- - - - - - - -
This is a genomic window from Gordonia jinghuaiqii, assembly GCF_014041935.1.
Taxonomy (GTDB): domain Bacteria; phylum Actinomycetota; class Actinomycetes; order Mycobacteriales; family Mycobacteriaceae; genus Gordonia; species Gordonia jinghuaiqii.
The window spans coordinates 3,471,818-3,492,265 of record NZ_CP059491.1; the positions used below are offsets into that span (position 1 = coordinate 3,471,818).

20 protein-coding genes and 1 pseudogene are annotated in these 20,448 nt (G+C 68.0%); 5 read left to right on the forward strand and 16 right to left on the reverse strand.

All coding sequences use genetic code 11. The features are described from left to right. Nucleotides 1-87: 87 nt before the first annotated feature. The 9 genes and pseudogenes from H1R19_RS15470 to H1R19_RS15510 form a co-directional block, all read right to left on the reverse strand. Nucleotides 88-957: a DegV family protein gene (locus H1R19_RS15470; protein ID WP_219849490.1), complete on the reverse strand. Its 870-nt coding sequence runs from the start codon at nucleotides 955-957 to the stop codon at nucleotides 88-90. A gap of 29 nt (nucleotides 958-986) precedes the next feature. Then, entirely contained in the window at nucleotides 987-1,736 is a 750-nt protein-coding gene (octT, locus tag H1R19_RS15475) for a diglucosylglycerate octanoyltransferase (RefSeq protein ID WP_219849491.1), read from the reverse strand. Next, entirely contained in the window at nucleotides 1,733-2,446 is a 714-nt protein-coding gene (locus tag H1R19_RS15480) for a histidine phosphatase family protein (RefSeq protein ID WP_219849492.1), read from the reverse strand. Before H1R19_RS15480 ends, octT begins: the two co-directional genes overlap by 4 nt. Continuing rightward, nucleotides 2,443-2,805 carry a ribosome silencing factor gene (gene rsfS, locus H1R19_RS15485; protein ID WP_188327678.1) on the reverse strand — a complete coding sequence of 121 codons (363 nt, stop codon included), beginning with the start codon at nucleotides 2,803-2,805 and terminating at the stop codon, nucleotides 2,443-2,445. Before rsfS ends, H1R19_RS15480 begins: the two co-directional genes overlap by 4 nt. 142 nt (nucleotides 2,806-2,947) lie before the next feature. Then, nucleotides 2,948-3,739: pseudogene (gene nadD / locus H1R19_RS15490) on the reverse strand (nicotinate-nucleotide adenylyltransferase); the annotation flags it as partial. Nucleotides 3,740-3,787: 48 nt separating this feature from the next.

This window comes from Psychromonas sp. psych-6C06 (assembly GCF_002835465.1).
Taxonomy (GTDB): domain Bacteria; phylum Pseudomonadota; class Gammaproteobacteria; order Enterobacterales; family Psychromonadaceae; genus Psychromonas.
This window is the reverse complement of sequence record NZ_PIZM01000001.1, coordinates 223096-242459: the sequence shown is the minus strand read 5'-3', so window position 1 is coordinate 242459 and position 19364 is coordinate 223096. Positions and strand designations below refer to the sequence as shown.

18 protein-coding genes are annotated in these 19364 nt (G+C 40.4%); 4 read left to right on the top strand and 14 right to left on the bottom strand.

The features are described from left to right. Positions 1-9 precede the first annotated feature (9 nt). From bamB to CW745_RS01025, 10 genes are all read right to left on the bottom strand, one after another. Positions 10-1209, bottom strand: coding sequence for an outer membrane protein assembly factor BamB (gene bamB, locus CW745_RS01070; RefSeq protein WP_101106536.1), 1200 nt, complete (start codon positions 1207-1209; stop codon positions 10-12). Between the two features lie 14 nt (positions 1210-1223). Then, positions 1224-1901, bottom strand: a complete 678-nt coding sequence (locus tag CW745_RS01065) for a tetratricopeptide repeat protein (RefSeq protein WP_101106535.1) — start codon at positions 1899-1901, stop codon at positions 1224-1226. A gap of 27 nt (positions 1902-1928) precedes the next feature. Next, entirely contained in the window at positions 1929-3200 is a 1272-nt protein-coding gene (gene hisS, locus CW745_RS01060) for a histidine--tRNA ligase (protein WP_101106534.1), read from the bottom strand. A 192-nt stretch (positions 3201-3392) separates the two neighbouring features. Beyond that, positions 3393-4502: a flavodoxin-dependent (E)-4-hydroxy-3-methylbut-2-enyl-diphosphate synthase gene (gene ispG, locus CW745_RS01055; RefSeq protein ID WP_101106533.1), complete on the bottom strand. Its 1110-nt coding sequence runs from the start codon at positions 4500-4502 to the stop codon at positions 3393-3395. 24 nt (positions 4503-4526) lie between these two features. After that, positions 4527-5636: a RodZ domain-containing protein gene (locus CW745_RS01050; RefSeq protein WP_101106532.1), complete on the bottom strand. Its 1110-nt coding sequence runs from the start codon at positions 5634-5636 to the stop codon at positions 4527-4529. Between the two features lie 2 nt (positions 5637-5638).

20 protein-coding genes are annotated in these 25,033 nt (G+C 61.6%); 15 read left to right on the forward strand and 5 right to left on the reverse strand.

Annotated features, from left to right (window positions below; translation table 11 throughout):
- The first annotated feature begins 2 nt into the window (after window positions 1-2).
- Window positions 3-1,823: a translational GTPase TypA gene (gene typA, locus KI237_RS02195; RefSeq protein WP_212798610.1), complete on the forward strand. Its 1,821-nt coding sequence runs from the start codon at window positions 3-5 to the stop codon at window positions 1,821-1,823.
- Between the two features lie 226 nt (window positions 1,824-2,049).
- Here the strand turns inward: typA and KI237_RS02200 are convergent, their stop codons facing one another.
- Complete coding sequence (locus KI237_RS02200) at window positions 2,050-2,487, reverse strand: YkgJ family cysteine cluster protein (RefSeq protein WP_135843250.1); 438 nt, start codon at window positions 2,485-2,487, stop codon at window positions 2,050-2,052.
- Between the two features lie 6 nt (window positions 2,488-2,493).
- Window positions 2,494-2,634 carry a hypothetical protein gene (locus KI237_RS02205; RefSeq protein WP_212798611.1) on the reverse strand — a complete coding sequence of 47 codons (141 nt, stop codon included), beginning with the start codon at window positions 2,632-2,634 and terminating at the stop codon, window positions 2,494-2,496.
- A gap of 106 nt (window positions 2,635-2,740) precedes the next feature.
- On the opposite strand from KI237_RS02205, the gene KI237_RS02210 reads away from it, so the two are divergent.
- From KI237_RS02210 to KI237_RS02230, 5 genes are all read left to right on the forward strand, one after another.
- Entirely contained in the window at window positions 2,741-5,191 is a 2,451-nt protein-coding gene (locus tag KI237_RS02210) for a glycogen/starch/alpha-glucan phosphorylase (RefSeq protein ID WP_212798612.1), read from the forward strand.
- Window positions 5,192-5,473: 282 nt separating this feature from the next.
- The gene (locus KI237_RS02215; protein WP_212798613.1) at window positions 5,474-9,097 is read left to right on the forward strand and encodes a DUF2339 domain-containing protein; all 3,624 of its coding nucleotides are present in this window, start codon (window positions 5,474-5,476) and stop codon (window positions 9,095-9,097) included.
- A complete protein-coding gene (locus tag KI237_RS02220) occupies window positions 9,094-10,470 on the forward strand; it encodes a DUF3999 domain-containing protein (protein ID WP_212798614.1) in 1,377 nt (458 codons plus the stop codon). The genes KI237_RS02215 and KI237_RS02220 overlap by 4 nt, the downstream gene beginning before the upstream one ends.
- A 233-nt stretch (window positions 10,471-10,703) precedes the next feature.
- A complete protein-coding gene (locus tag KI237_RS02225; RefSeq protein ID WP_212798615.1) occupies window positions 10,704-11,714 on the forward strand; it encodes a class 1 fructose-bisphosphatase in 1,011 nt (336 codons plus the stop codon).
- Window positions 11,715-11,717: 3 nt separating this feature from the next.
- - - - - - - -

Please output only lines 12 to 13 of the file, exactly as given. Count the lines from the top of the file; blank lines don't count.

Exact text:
Annotated features, from left to right (window positions below; translation table 11 throughout):
- The first annotated feature begins 2 nt into the window (after window positions 1-2).